2. Take as another instance the Christian belief in our personal sinfulness and need of forgiveness. How many thoughts of the heart must one forget not to believe that? I pass to two other examples.

3. Men say it is hard to believe in an atonement. Perhaps it may be in some of our human philosophies of God's method of reconciling the world; but not to believe in Jesus' word that the Son of man has power on earth to forgive sin, would require us to believe some things about God which it would be very hard for us to hold of the Creator of our hearts. Even a human government would be incomplete unless, in some hand, there should be lodged some power of pardon. Not to believe in the authority of God Himself over the execution of His own law is to believe that God's government is not so perfect as man's. Or, to take the subject up to a higher plane, where I much prefer to study it, our human love can sometimes find for itself a way of forgiveness which it will follow without dimming its own purity, or losing its own self-respect, though it be for it a way of tears. To believe, then, that the God of love can find no way of atonement for sin, though it be the way of the Cross, is. to believe that man's heart is diviner than God's.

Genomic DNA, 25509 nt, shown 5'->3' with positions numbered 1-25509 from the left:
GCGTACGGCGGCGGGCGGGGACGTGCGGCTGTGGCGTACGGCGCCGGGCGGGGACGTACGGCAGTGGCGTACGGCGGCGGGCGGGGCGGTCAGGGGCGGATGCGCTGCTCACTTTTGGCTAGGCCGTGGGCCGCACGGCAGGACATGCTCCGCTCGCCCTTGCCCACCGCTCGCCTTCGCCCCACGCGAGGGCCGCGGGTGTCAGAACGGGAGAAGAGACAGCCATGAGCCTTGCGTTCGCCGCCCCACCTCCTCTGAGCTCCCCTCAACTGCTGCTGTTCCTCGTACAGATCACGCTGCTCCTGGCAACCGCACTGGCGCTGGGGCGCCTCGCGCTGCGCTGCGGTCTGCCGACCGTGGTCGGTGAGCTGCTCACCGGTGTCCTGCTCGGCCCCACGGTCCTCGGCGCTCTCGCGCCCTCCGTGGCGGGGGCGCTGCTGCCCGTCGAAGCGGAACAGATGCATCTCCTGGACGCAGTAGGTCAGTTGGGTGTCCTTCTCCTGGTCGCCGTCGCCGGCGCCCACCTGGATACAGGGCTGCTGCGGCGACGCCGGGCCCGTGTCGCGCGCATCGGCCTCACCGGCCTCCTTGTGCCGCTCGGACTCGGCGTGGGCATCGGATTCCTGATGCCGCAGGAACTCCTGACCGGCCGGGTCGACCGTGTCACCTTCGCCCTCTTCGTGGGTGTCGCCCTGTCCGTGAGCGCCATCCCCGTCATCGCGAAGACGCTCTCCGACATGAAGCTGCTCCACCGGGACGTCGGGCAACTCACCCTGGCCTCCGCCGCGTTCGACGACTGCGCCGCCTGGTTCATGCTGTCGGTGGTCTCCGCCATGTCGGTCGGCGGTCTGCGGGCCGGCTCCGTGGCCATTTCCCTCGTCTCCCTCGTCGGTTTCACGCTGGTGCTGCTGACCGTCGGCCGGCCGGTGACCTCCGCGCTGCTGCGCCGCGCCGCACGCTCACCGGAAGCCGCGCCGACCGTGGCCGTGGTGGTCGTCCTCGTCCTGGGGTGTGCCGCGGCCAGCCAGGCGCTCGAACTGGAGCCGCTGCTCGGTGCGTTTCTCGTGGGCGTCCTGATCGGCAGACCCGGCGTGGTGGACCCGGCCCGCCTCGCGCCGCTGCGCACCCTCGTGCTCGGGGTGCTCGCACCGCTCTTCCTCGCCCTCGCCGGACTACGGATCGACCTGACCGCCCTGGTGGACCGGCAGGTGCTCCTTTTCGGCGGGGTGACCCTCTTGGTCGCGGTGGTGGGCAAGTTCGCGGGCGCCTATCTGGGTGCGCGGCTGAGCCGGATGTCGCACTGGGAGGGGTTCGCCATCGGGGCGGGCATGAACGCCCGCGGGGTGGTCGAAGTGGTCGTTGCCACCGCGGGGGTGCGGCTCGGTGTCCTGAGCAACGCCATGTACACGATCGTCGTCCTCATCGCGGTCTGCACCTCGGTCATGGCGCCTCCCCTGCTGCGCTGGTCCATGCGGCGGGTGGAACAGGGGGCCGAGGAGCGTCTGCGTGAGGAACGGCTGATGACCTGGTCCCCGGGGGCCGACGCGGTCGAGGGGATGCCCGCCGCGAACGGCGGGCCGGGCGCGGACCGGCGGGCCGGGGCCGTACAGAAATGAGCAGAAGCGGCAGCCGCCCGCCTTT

4. The other remaining point which I will mention is the Christian belief in the last judgment. Surely everything in this world would be left at loose ends, and all our instincts of justice, righteousness, and love thrown into confusion, if we should attempt to wrench the substance of this Christian faith in the judgment to come from our experience of this present life. Not to believe in it requires a great task of reason and conscience; for then one must believe that there is no moral order, as there is plainly a natural order of things; one must then believe that the one constant undertone of justice in man's consciousness is a false note of life; that the first laws of things are but principles of eternal discord; that man's whole moral life and history, in short, is meaningless and worthless. You say it is a terrible thing to believe in the judgment to come; yes, but it is a more fearful thing not to believe in it.

(Newman Smyth, D. D.)

He appeals —

I. To the conscience — reminding them of the gracious change God had effected in them (vers. 8, 9).

II. To the understanding — remanding the reason of their instability — exhibiting its folly (vers. 9-11).

III. To the heart — by affectionate entreaty — tender and happy reminiscences (vers. 12-15).

IV. To their regard for the truth — which he faithfully preaches — others have perverted — should be zealously maintained (vers. 16-18).

V. To his own sincerity — he is anxious for their happiness — to have the assurance of it.

(J. Lyth.)

I.It is to act in opposition to knowledge.

II.To abuse the grace of God.

III.To seek happiness in that we have already proved unsatisfactory.

IV.To subject ourselves to a new bondage.

(J. Lyth.)